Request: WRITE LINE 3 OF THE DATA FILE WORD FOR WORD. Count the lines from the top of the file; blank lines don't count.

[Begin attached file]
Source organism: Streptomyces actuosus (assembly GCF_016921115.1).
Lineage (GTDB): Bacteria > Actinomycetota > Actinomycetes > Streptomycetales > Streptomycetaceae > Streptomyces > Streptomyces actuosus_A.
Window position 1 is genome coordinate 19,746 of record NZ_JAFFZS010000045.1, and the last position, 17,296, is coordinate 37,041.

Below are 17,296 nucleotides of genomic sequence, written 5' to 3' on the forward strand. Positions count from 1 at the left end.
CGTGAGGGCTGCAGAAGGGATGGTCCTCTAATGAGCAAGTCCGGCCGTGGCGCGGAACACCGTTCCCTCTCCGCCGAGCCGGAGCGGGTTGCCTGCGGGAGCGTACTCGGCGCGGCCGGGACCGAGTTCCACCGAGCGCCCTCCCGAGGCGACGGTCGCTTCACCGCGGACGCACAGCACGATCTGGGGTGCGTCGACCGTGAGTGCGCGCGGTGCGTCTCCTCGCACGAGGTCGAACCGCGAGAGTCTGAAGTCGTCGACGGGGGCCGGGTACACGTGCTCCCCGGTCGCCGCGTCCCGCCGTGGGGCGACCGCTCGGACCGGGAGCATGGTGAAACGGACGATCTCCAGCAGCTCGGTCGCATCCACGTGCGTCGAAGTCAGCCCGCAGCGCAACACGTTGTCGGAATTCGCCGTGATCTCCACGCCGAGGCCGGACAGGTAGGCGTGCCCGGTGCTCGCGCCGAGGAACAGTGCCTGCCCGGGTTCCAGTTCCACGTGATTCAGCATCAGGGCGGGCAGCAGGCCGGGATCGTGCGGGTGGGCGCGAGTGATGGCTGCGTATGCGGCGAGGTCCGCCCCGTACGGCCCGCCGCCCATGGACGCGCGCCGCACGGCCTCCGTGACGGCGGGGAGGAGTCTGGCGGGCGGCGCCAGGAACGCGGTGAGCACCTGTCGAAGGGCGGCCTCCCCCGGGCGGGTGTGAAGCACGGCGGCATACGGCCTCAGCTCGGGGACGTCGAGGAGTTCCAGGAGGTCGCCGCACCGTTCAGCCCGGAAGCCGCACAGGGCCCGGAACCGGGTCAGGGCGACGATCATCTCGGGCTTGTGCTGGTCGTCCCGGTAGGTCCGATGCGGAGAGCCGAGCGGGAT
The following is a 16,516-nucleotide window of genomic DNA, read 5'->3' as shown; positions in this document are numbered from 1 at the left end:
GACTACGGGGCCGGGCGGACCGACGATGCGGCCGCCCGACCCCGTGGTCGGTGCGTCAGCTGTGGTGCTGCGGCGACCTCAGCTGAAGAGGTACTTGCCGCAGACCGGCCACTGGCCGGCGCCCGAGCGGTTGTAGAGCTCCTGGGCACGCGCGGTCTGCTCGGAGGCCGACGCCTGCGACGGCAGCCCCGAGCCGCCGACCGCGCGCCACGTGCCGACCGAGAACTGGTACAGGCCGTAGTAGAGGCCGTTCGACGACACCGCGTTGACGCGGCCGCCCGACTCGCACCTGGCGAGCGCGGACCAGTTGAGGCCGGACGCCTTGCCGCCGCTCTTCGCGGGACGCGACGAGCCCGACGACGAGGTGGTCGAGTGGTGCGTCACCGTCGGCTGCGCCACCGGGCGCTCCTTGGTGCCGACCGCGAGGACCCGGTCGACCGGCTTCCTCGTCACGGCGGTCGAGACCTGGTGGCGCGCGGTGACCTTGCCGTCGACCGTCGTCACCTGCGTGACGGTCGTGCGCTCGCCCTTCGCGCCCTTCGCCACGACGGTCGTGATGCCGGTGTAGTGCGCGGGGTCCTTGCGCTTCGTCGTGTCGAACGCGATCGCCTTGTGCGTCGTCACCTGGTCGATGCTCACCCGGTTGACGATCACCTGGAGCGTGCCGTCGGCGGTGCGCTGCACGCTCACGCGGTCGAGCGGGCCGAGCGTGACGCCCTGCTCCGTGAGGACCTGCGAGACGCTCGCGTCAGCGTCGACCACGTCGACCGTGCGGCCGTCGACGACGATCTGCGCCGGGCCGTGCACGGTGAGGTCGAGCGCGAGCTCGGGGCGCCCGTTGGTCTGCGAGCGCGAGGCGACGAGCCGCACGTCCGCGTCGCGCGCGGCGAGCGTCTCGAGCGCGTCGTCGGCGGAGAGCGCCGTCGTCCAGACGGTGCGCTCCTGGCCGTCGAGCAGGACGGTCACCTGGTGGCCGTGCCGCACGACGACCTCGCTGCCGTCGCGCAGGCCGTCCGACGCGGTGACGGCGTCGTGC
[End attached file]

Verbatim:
Window position 1 is genome coordinate 19,746 of record NZ_JAFFZS010000045.1, and the last position, 17,296, is coordinate 37,041.